A waitress (her face looked familiar to Dan, a Bark Bay student, never in one of his classes, distinctive large mole on her left cheek) came to their table. Cyrus ordered a Caesar salad, no dressing please, with an unsweetened iced tea, and replied to the young woman yes that was all with thinly veiled annoyance. Excusing himself, he reached down to his right, his body seeming almost to disappear as he sifted through a cloth briefcase lying on the floor. Dan ordered a meatball sandwich with a Coke, handed his menu and smiled up at the waitress, who offered no evidence of having recognized him, and looked back at Cyrus, whose hands were now folded on top of a manila folder that now lay on the table.
“You know, I really do want Butch to learn about the world.” Cyrus’ pleasant demeanor had returned, but the light no longer seemed to reflect off his golden hair. “That’s why we sent him, like all his brothers and sisters, to public school.” Dan silently decided that congratulating a Baptist minister for choosing Bark Bay High School over the Christian Academy would not go over well. “I believe our faith is made stronger when we demonstrate we can be in the world, but not of it.”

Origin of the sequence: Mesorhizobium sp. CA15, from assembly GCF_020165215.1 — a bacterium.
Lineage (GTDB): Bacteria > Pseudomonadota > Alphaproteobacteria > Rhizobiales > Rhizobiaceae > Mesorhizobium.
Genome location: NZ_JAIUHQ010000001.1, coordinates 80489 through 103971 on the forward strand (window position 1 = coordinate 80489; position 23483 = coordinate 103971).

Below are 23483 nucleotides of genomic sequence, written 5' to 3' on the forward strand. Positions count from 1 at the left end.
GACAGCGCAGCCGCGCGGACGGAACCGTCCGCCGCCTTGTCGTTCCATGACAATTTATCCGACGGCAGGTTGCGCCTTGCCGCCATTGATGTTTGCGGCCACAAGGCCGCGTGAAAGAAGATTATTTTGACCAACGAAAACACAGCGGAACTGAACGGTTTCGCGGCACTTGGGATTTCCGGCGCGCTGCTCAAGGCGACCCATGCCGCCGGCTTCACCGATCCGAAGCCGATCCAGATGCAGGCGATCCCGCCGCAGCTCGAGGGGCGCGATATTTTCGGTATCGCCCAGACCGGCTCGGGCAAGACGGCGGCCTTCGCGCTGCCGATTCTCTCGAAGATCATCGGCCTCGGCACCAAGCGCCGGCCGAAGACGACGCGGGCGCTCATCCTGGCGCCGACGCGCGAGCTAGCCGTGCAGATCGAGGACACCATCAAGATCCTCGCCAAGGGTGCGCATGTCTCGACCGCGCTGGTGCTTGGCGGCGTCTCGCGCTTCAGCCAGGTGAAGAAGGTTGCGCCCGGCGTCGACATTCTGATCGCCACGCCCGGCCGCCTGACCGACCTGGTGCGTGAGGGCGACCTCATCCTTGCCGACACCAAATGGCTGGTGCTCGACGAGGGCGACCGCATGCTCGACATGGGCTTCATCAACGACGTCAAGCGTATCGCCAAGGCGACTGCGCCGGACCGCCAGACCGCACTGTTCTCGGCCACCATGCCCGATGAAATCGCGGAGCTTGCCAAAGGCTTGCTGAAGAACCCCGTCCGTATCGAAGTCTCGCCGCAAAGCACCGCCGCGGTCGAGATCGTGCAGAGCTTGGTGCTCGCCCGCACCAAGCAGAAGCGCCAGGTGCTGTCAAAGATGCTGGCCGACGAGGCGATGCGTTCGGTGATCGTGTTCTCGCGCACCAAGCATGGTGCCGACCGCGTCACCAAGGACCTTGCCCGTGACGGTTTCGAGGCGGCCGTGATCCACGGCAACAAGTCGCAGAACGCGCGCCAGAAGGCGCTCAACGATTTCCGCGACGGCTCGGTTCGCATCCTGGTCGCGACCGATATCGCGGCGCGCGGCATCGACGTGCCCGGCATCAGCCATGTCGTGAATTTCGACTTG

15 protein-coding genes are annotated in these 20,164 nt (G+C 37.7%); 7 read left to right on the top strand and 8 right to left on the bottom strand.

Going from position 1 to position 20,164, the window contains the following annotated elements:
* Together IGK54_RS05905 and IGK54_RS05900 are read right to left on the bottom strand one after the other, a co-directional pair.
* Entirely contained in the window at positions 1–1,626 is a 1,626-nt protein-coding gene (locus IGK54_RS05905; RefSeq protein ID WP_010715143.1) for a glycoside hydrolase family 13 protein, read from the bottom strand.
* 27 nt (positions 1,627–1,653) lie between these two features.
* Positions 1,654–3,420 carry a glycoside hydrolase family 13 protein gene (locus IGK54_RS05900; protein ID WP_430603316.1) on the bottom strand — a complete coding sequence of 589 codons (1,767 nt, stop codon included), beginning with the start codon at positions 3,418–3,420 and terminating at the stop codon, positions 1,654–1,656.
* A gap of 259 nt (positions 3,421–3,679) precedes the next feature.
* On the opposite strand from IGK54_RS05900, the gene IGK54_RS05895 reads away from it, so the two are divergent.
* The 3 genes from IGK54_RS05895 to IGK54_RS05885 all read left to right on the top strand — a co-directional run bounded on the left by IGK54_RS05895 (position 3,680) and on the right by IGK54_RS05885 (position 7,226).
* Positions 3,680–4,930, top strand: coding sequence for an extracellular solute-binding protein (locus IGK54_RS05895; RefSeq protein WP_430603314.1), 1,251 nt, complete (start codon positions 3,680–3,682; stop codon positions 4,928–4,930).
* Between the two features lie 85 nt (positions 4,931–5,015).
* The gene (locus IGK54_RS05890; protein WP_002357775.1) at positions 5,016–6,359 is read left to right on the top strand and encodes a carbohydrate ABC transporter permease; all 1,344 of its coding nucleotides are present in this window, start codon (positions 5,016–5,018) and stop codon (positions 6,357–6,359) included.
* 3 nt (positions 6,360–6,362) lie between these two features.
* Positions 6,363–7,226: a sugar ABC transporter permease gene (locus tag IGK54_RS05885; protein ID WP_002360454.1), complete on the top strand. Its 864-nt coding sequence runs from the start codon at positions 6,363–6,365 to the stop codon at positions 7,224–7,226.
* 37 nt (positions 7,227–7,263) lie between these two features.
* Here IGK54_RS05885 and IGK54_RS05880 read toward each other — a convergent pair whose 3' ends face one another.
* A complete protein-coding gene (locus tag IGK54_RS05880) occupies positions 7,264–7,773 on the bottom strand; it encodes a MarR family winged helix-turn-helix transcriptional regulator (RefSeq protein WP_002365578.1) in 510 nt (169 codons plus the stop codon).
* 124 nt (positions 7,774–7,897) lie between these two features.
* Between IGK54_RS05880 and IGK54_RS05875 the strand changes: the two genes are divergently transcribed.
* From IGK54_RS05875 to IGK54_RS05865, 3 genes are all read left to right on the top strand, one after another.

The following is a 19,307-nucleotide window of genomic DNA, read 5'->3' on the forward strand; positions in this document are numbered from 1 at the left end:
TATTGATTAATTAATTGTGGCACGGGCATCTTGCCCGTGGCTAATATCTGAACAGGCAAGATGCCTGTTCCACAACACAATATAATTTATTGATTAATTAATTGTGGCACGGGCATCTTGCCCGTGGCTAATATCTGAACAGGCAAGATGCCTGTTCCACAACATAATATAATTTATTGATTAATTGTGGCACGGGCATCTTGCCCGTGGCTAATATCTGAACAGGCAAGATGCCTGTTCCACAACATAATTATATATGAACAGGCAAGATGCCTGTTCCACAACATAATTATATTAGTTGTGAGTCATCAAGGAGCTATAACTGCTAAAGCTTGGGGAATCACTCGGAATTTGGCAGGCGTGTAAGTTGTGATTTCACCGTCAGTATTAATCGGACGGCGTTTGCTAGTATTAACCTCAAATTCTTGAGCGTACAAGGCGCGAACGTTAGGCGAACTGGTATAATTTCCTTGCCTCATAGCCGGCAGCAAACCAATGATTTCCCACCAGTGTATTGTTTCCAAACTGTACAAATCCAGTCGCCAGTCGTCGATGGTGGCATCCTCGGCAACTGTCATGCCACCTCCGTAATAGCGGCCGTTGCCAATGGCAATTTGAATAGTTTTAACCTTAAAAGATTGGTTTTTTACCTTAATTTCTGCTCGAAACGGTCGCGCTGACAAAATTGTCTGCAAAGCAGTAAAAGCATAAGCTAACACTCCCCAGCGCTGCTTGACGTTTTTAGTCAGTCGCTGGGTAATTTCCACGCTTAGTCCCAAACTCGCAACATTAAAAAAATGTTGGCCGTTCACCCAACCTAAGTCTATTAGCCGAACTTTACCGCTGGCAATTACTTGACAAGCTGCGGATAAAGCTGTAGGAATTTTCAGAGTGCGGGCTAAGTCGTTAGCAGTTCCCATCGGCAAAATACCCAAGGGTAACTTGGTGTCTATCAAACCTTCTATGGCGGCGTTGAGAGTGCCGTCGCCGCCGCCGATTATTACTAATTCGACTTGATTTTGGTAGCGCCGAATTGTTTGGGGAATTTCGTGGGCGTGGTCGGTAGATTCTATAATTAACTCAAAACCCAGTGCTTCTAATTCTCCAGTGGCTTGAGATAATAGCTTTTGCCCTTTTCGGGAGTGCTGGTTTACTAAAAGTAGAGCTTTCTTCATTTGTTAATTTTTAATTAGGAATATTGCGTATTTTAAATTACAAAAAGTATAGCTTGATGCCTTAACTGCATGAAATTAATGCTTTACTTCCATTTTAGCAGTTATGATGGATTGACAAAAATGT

Dan nodded in the direction of the manila folder. “I’m guessing you’re about to show me something that’s very much of this world.”
For just a brief moment, Cyrus looked unsure, ready to snatch the manila folder away and shove it back into his briefcase. But he sighed through his nostrils, and smiled. “You’re a good man, Daniel.” This must be really bad, Dan thought. “Constantine wouldn’t be at the seminary without your inspiration, and Charity . . . ”
“I was glad to help, Cyrus.” He tapped the corner of the folder. “But I think you need to show me what’s inside.”
With a heavy sigh, Cyrus leaned back in his chair, and flipped open the front cover of the folder.